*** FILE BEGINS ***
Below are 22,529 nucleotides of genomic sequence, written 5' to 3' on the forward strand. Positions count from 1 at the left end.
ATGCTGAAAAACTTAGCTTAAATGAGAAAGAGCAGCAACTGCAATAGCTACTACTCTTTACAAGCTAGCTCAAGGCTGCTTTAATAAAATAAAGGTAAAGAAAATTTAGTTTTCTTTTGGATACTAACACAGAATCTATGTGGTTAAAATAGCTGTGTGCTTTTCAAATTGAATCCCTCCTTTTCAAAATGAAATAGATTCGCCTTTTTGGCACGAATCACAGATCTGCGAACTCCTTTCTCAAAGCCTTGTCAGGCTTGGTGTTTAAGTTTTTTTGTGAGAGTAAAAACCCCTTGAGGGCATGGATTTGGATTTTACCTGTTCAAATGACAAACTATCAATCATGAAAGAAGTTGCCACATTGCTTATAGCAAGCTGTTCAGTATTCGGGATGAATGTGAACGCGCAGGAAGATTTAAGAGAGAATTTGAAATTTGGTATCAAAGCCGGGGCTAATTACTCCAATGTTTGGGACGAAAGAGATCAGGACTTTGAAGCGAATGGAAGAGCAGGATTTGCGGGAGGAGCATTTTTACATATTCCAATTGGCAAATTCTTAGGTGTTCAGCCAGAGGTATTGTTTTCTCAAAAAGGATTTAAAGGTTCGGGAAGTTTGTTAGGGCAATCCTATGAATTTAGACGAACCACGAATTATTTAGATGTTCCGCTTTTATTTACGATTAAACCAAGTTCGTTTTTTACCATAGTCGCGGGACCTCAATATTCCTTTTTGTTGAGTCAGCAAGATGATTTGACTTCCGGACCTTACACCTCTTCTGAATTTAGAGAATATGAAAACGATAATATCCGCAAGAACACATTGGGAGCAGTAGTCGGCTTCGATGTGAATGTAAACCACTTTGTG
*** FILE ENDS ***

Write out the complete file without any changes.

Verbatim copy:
Below are 22,529 nucleotides of genomic sequence, written 5' to 3' on the forward strand. Positions count from 1 at the left end.
ATGCTGAAAAACTTAGCTTAAATGAGAAAGAGCAGCAACTGCAATAGCTACTACTCTTTACAAGCTAGCTCAAGGCTGCTTTAATAAAATAAAGGTAAAGAAAATTTAGTTTTCTTTTGGATACTAACACAGAATCTATGTGGTTAAAATAGCTGTGTGCTTTTCAAATTGAATCCCTCCTTTTCAAAATGAAATAGATTCGCCTTTTTGGCACGAATCACAGATCTGCGAACTCCTTTCTCAAAGCCTTGTCAGGCTTGGTGTTTAAGTTTTTTTGTGAGAGTAAAAACCCCTTGAGGGCATGGATTTGGATTTTACCTGTTCAAATGACAAACTATCAATCATGAAAGAAGTTGCCACATTGCTTATAGCAAGCTGTTCAGTATTCGGGATGAATGTGAACGCGCAGGAAGATTTAAGAGAGAATTTGAAATTTGGTATCAAAGCCGGGGCTAATTACTCCAATGTTTGGGACGAAAGAGATCAGGACTTTGAAGCGAATGGAAGAGCAGGATTTGCGGGAGGAGCATTTTTACATATTCCAATTGGCAAATTCTTAGGTGTTCAGCCAGAGGTATTGTTTTCTCAAAAAGGATTTAAAGGTTCGGGAAGTTTGTTAGGGCAATCCTATGAATTTAGACGAACCACGAATTATTTAGATGTTCCGCTTTTATTTACGATTAAACCAAGTTCGTTTTTTACCATAGTCGCGGGACCTCAATATTCCTTTTTGTTGAGTCAGCAAGATGATTTGACTTCCGGACCTTACACCTCTTCTGAATTTAGAGAATATGAAAACGATAATATCCGCAAGAACACATTGGGAGCAGTAGTCGGCTTCGATGTGAATGTAAACCACTTTGTG